Someone who has clear and strict boundaries:

So this is a real thing: doctors who don’t adhere to firm ethics set up by the rules of practicing psychology. This simply means, you want a doctor who is not going to bend, make grey areas or do illegal stuff. You want someone who operates by the moral ethical code. I don’t mean they can’t allow you to call them when it’s an emergency – I mean they can’t invite you to their birthday party. I know it’s crazy to think that there are some out there – but if you have a doctor who is willing to do simple things that cross boundaries, like hang out as friends – or tell you personal details about other patients, or who tells you personal stories that make you uncomfortable, or who will lie cross the lines of the patient/doctor relationship in any way. That’s a warning sign that points to other bigger problems with their ethics. I say no go. This is your being at stake! Don’t risk it with a person who is not completely aligned in all facets of their professional standards. There is a very significant dynamic that is set up by this relationship and the rules are in place for a reason. You want someone who is MORE hyper aware of that than you are – because they very much have the power position in the relationship and it’s easy for bad people to manipulate that. Especially for you women.

Someone who doesn’t bring personal problems to the table:

In other words, someone who clearly has your best interests at heart. You will be able to sense this. It’s something clearly negative – not tough love, but someone who makes you feel bad about yourself.

Doctors are human. They are flawed – hopefully they can leave most of their issues at the door but sometimes that’s not the case. Don’t let this damage you. This is a sad truth but there are a lot of doctors out there with their own issues and when they don’t have a strong core in their self and stability in their personal life, or perhaps they have a godlike complex because of the position they’re in and they get swept up in the idea of that role when they are treating you.  The short of it is a weak ego and other issues can cause you emotional HARM and the opposite of good.

I’ve seen this with a lot of couples counselors– I blame the degree, but I am sure that’s not the real cause. It’s really about the ratio of doctors and how many are going to not be of high quality – look at how many restaurants there are! Of course not all of them are five-star! Hopefully people will out them on a social media review site, but you should absolutely always be on the look out for someone who is hurting more than helping. That means they are

What you should look out for:A doctor who makes you feel more weak, who does not offer you a feeling of hope and understanding - any doctor who is unfairly stigmatizing you, causing you to feel worse about yourself, who is driving you to fight MORE with your significant other. Who is unkindly blaming you.

Someone who calls you on your shit:

I know that sounds weird but you want someone who can confront you and hopefully does it in the first meeting. If this isn’t that kind of situation – like let’s say you are wounded and you need some very gentle hand-holding, then this is not going to show through. But you want someone who is going to see through your typical beliefs and basically call you out when you need to be called out. It shouldn’t be YOU telling THEM how it is and will be. It should be you talking about yourself and them offering you insights and allowing you to reflect on yourself – so more than anything this is about finding someone who sees past your typical ism’s and is able to call you out when you need it – it’s kind of connected to the “someone who knows more than you do” one.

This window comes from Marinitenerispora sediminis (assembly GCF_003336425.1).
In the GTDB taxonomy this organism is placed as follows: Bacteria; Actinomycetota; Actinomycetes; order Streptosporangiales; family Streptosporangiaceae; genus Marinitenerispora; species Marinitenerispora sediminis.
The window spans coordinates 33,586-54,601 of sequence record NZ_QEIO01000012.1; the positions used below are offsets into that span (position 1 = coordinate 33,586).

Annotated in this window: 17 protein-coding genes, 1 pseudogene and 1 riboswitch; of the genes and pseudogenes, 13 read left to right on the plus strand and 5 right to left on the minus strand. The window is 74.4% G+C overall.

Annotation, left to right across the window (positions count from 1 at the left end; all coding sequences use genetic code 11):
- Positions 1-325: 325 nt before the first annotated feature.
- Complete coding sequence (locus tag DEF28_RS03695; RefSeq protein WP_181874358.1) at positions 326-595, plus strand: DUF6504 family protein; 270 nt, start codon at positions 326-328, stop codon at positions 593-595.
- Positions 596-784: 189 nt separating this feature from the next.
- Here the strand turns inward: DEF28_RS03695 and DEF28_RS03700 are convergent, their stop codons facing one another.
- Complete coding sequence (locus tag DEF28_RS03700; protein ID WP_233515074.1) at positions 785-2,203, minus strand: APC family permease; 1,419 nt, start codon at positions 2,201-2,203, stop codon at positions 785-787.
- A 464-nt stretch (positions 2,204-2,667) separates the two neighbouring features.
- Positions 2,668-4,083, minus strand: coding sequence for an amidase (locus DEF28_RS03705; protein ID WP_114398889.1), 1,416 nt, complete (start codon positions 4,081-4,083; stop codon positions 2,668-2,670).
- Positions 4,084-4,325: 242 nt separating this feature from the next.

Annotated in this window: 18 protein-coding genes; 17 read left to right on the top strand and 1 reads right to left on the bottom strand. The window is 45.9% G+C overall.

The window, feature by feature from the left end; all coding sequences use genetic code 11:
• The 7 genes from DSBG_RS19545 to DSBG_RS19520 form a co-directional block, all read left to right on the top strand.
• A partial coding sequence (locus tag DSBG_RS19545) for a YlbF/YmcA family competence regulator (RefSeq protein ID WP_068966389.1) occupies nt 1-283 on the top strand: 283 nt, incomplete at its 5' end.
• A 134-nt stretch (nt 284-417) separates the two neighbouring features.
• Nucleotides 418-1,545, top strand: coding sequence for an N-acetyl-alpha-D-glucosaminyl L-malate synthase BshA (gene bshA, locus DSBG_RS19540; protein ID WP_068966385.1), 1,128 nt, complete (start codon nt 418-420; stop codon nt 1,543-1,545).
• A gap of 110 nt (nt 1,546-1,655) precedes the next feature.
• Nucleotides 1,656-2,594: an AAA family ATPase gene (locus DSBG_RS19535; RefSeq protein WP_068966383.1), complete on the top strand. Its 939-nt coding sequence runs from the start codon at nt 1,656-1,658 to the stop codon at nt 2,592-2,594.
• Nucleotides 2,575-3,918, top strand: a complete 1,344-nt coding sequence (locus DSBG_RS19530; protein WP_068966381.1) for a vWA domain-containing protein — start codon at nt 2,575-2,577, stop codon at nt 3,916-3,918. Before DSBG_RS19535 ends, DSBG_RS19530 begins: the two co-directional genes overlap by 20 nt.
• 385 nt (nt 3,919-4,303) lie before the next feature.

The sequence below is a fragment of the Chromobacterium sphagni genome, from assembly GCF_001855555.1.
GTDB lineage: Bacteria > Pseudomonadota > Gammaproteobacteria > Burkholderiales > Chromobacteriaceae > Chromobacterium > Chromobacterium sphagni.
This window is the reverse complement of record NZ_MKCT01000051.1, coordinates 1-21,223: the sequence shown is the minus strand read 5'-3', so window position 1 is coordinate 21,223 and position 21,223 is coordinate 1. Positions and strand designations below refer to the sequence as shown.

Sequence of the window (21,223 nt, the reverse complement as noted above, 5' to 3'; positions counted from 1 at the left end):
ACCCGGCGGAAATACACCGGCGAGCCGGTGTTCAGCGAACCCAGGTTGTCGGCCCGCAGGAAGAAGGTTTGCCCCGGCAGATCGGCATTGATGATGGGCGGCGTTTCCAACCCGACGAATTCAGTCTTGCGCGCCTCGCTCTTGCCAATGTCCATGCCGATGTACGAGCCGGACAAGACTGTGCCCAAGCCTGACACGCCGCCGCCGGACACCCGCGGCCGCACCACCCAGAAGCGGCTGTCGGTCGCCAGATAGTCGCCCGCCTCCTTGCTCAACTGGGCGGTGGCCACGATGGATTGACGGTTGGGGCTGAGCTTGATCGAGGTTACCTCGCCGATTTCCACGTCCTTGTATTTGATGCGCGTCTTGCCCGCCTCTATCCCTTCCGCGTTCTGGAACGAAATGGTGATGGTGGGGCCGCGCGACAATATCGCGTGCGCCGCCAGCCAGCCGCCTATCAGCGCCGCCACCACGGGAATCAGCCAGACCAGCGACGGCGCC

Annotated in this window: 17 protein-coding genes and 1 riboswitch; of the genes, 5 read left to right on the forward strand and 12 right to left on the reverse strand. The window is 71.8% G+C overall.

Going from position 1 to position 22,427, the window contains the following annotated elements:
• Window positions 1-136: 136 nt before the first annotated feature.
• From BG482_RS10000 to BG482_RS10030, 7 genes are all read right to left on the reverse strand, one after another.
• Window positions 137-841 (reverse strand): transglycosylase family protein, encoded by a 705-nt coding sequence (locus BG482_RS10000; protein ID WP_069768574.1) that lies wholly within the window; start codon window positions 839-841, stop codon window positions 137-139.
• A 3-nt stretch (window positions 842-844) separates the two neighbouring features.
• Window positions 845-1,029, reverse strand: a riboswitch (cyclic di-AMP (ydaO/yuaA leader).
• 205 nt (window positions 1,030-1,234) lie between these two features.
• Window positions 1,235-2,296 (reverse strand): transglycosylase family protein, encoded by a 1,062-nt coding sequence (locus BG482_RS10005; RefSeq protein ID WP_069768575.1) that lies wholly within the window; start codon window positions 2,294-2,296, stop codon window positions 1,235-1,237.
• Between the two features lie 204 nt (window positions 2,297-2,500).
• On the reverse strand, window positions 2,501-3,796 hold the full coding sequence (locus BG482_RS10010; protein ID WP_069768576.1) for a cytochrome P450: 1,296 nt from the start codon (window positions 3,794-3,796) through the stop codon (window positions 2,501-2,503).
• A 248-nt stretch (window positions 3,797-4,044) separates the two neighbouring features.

And this last one is for you.

YOU decide what YOU get out of this. It’s for you – so don’t lump it on the shoulders of your therapist. So have a clear set of challenges you want to address – and make it clear to yourself and therapist that THAT is the goal to work through.

I think a lot of the time you can get in a habit of just walking in and complaining about general shit – and that’s a waste of your time and money. Make this count. When you start therapy, know what is really causing you the most hurt and holding you back emotionally and make it a clear goal for yourself to tackle that thing. I don’t mean you have to get right to the core of it before you feel comfortable with someone, but how well this works is up to YOU.  How fast do you want to work through this? Be aggressive and go all in. Like fully invest and immerse yourself – trust your doctor and commit yourself to the process and being honest and dedicated to appointments.

You are giving yourself an amazing gift! So make it work for you! It’s expensive – don’t beat around the bush and don’t waste it on the trivial crap. Put it all out there, show your ugly side, and be brutally honest about what’s going on in your life and your past. If you want to really move through this at optimal speed, get right to the roots – and give them all information they need. Like don’t hide shit from your therapist. You’re just disabling them from helping you and getting a clear picture.

The way this help works best is you have clear goals and you make it your goal to work toward processing those goals. And make them THE GOALS. Like don’t approach this because you “need therapy” and life’s kinda “meh” – go with clear issues you want to tackle head on and make them your clear destination with your work. It will also help you inform the therapist where they need to guide your sessions. So let’s say you have problems with food control and dating douche bags. You emotionally eat. Make it your goal in therapy to gut the root of those issues because they’re all emotional and tied to something built into your past.

I will tell you first hand that I made it super aggressive – I wanted to process the crap out of my issues and all-in. Which is intense and you end up having to go twice a week sometimes when it gets really intense. That’s to be expected!

I hope this helps and I want to remind you that this is just my personal opinion so take from it what helps and leave the rest. I don’t want to talk anyone out of a therapist they love – or tell you how to live your life if you are happy the way it’s going – and maybe it doesn’t align with what I’ve outlined. This is just to help you with what I know. So with that I hope you go for it! It’s the best money you will ever invest – ever. It’s not a piece of furniture, it’s your person! Your being! The most important thing in your world – and making it grow will contribute to the happiness and health of everyone in your life – so it’s worth it for them too.

I send you my love and positivity – and if you have time, please please leave me a review on iTunes – it’s super important to me and I love to read them.

Aight peeps, smile!